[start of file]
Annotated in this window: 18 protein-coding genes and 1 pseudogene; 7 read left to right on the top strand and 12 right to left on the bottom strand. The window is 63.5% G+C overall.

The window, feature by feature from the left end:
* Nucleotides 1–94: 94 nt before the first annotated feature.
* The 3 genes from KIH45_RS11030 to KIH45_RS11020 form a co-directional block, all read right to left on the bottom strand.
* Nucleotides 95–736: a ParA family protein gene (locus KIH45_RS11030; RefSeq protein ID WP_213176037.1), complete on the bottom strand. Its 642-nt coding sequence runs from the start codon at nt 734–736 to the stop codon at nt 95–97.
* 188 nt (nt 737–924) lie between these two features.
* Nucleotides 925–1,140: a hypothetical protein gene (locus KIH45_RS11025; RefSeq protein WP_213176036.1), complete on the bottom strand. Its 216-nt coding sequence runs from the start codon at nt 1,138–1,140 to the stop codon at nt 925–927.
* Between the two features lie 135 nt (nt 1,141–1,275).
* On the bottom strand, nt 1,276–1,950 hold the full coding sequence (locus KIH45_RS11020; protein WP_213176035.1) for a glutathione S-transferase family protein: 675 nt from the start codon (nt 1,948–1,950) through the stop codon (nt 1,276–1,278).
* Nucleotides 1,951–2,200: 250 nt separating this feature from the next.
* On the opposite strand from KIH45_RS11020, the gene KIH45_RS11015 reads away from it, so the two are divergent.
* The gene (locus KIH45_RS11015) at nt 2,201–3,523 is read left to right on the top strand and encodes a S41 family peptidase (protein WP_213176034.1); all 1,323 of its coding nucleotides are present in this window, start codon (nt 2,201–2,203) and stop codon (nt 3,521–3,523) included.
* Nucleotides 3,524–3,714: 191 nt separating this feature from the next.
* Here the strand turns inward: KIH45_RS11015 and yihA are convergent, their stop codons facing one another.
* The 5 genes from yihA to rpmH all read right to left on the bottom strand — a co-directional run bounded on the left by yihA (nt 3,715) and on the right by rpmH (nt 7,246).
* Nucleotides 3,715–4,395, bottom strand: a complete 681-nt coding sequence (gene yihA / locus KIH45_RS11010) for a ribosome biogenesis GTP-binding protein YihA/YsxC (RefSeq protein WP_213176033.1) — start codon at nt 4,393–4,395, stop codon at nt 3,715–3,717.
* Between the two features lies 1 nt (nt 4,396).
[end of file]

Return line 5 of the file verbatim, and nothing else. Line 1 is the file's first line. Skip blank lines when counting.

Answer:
* Nucleotides 95–736: a ParA family protein gene (locus KIH45_RS11030; RefSeq protein ID WP_213176037.1), complete on the bottom strand. Its 642-nt coding sequence runs from the start codon at nt 734–736 to the stop codon at nt 95–97.